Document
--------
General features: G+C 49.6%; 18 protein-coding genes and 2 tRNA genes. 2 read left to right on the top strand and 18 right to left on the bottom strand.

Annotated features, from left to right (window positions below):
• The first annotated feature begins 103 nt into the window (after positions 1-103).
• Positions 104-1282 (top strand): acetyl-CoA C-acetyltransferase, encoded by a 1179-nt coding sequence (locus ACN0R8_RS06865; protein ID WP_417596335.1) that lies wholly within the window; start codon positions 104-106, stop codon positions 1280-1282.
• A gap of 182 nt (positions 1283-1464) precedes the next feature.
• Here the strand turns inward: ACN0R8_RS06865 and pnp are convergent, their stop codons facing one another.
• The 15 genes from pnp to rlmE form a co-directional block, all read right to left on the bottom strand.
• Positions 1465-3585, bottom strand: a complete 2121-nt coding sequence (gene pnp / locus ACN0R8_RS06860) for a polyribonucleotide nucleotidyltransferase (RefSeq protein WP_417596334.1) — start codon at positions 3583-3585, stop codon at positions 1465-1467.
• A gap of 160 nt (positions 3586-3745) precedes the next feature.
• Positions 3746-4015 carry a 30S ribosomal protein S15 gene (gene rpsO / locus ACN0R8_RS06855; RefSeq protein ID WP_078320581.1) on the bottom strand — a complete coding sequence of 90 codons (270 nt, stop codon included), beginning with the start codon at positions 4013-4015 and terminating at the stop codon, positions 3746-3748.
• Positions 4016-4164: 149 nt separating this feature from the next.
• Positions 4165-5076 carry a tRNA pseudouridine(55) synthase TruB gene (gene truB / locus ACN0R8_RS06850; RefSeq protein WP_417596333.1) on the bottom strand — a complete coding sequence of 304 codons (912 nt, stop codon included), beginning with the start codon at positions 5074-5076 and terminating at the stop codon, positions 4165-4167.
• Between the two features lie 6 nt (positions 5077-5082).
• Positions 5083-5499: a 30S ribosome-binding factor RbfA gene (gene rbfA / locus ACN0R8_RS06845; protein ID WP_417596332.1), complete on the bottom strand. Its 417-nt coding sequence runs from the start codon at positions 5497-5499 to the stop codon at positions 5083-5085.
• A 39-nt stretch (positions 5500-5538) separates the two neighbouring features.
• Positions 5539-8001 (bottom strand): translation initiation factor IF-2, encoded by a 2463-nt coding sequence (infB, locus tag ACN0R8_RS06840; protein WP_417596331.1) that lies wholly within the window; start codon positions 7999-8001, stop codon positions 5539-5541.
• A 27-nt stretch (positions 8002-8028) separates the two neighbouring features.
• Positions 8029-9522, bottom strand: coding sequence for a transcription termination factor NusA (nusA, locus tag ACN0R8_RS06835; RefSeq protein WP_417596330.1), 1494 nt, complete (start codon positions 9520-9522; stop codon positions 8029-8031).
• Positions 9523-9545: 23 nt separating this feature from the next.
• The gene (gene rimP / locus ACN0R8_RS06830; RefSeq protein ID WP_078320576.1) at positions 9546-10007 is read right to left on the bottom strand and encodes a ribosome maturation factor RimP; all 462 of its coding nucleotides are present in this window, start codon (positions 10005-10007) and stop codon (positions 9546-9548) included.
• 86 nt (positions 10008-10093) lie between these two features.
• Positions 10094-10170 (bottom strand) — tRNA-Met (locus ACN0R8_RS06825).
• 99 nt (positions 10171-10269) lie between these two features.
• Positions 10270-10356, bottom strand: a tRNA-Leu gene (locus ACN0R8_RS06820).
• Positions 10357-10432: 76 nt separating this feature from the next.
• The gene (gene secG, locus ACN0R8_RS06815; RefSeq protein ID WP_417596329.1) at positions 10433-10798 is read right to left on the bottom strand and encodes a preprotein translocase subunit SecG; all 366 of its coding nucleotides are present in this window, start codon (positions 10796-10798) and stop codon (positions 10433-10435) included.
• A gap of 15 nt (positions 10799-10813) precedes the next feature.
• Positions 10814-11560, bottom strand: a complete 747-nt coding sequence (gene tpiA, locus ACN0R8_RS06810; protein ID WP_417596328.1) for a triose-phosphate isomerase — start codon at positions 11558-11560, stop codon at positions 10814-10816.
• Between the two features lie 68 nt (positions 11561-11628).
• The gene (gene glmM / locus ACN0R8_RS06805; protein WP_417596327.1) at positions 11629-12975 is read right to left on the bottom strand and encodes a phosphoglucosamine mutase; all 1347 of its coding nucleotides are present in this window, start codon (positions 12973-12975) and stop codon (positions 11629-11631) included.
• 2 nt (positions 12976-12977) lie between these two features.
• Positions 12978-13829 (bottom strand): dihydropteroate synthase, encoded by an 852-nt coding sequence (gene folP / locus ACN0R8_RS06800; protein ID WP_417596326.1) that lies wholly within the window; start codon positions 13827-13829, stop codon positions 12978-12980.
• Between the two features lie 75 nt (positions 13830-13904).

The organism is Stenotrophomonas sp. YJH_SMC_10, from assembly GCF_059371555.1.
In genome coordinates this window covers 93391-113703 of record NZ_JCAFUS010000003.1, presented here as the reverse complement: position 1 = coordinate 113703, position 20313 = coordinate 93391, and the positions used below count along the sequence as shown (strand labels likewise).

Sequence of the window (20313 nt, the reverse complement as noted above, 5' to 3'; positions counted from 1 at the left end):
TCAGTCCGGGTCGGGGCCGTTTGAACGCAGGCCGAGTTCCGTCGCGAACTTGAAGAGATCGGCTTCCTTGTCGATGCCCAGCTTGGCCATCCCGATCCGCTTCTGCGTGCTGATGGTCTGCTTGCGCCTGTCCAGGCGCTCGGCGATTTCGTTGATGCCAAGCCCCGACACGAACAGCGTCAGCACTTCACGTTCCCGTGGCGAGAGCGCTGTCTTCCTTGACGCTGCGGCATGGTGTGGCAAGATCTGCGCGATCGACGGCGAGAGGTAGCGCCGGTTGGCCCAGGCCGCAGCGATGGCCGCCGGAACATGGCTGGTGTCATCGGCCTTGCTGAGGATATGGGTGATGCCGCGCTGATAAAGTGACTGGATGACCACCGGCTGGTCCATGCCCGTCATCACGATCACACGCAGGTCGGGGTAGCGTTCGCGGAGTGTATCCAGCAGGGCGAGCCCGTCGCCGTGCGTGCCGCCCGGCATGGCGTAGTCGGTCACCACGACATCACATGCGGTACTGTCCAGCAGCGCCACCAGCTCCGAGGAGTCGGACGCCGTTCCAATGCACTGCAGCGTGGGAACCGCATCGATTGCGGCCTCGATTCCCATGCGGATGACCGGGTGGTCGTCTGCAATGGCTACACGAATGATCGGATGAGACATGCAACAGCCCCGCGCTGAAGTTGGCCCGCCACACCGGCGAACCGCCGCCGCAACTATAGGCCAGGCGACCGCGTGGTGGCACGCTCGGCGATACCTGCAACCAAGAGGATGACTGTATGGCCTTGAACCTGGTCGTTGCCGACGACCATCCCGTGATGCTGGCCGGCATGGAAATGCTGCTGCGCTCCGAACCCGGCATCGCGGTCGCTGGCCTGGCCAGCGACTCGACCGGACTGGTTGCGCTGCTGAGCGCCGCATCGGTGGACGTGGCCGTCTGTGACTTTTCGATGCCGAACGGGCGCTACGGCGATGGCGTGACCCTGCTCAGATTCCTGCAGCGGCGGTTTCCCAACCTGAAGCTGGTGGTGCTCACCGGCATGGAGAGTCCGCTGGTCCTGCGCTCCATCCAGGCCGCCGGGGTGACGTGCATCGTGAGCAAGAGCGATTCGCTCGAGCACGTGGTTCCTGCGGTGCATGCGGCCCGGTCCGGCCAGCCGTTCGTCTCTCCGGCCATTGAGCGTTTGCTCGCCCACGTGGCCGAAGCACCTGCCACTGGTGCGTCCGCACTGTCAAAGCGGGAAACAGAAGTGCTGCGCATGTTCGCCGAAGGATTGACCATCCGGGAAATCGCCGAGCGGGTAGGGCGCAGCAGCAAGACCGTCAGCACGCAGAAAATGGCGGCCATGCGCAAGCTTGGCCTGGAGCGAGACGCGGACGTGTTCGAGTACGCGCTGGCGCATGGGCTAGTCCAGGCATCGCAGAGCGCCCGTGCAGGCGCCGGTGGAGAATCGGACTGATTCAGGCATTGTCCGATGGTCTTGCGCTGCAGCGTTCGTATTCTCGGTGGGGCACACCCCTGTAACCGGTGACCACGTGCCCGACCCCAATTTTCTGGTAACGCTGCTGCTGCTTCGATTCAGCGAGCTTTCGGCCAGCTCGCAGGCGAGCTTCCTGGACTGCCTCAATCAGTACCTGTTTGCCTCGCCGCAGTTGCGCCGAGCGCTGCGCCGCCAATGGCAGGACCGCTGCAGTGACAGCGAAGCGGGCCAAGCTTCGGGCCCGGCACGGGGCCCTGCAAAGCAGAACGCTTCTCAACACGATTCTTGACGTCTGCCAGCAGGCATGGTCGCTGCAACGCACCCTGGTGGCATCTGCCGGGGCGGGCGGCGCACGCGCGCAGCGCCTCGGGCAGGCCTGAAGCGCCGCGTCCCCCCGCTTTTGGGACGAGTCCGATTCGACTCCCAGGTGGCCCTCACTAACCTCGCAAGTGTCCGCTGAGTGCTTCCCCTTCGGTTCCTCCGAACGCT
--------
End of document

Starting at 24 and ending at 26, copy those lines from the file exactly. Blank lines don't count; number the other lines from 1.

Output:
• Positions 10270-10356, bottom strand: a tRNA-Leu gene (locus ACN0R8_RS06820).
• Positions 10357-10432: 76 nt separating this feature from the next.
• The gene (gene secG, locus ACN0R8_RS06815; RefSeq protein ID WP_417596329.1) at positions 10433-10798 is read right to left on the bottom strand and encodes a preprotein translocase subunit SecG; all 366 of its coding nucleotides are present in this window, start codon (positions 10796-10798) and stop codon (positions 10433-10435) included.